Most people I know are worried about Tuesday's midterm elections and what they will mean for a rapidly changing world. Some are working phone banks, canvassing their neighborhoods, or volunteering in storefront campaign offices. Others just hope. Many of us have simply grown cynical, afraid, and disheartened. Every day brings one more horrific story of the decline of empathy, connection, and optimism and the rise of hatred. In the face of that, we’re left feeling helplessly stuck in a bad dream.
Nothing I write here can change the current politics of our nation or the world. I can’t event claim to be one of the dedicated souls who spends my time as a social activist or even writes more than a couple of emails a year to my representatives in Washington. Still, I ache deeply every day as the newspaper greets me with another example of hatred run amok. On my way out into the world in the morning, I push the radio button away from NPR now, just to avoid another barrage of the unthinkable. And it’s not just the station that plays old James Taylor songs that saves me.
I am in awe that we all step forward each day to do our best for each other.
Like most of the people I know in this last year, what helps me is focusing on service. It’s not the formal, selfless kind of service we associate with Mother Teresa or the Peace Corps, but simply offering each other help and connection. In short, I find myself regularly turning toward people instead of away from them. I am touched by the work we all do to live honestly, earnestly and responsibly, to lend a hand or an ear, to simply be present in each other’s lives.
When I was 18, and not long out of high school, I felt the angst and fear of politics gone wrong for the first time. A boy I’d known in high school had been killed in Vietnam and Nixon was still sending more to fight a war that was going nowhere for anyone. I was scared and disillusioned and it was the camaraderie of my equally frightened friends that saved me. We were united in our worries about what would happen next.
It isn’t exactly heartening to be so much older and a little wiser. Sometimes ignorance really is bliss. But the cynicism I feel about politics isn’t mirrored in the feelings I have for my friends and family and co-workers. More than ever, I am treasuring the moments we have with each other. Sometimes, in the middle of a conversation with someone at work—maybe even a person I’ve just met—I can feel tears coming, that tightness in my throat when I think I might cry. I am in awe at the ways we all step forward each day to do our best for each other.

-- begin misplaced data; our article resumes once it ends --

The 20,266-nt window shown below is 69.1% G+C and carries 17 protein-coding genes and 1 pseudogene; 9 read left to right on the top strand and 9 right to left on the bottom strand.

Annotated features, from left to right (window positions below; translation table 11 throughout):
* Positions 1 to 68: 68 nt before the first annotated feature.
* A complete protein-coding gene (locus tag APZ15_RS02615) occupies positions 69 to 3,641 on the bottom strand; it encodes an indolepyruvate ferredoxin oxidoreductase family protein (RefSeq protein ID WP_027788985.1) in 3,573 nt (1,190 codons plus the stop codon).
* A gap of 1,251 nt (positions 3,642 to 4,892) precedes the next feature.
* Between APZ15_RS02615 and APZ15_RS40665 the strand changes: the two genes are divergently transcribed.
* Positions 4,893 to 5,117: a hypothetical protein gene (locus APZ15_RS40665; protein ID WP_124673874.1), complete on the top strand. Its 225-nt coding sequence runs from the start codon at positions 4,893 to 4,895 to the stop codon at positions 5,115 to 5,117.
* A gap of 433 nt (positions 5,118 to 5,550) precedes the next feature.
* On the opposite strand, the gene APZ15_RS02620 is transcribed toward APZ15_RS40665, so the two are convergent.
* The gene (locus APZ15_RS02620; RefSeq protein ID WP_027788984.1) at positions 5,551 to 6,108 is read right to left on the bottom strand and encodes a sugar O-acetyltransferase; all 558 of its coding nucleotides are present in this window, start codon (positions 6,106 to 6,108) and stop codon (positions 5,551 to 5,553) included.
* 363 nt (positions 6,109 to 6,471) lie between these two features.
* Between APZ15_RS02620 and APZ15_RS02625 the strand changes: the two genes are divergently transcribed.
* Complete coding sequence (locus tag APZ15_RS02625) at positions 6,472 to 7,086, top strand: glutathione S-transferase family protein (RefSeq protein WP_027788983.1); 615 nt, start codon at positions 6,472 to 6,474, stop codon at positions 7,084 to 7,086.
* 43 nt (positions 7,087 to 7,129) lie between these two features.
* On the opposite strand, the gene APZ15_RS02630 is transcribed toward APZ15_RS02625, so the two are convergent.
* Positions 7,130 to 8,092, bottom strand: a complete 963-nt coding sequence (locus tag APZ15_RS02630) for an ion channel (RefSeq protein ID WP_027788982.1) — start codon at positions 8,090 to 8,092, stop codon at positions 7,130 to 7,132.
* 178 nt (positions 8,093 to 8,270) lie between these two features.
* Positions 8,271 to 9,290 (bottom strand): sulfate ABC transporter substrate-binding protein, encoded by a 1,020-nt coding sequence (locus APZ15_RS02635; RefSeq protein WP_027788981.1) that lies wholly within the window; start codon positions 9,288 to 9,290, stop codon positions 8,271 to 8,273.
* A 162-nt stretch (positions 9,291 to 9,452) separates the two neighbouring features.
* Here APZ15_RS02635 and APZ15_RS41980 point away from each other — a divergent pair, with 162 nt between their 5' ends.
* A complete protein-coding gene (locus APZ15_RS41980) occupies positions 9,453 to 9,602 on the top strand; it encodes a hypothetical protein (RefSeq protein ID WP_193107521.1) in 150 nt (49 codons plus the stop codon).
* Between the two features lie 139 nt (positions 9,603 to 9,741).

And the examples are countless. My best friend Mary comes to my house every single day to feed my mama dog and her nine puppies before they go out in the world to be service dogs. Jodi writes loving texts to her children, reminding them that she is here, urging them on. I am especially lucky these days to work with my dear friend Kim. I watch her help every single person who crosses her path. She sees something in them, makes them laugh, does them a favor, encourages them to keep going.
Disappointment in the larger world has made me so proud of the smaller one. I see good will, generosity, and deep love everywhere I look. It has always been here, of course, not caused by crazy politicians. But it gives me such hope. At the college, I see people talk about real ways to improve the lives of our students. In difficult conversations, we grapple with better ways to engage those who have been traditionally left out of the system.
Practically everywhere I turn, the people in my world are living with huge hearts. And with those hearts, we offer help, we listen to each other’s pain, we hold each other close. These are hard, weird times, but we really do have each other. I am a witness to this and a lucky recipient. This can't change politics, but it can change us. Every good deed extended toward us reminds us to pay it forward. We are committed to each other and, in times like these, it is that commitment to love and serve each other that will save us. Mark my words.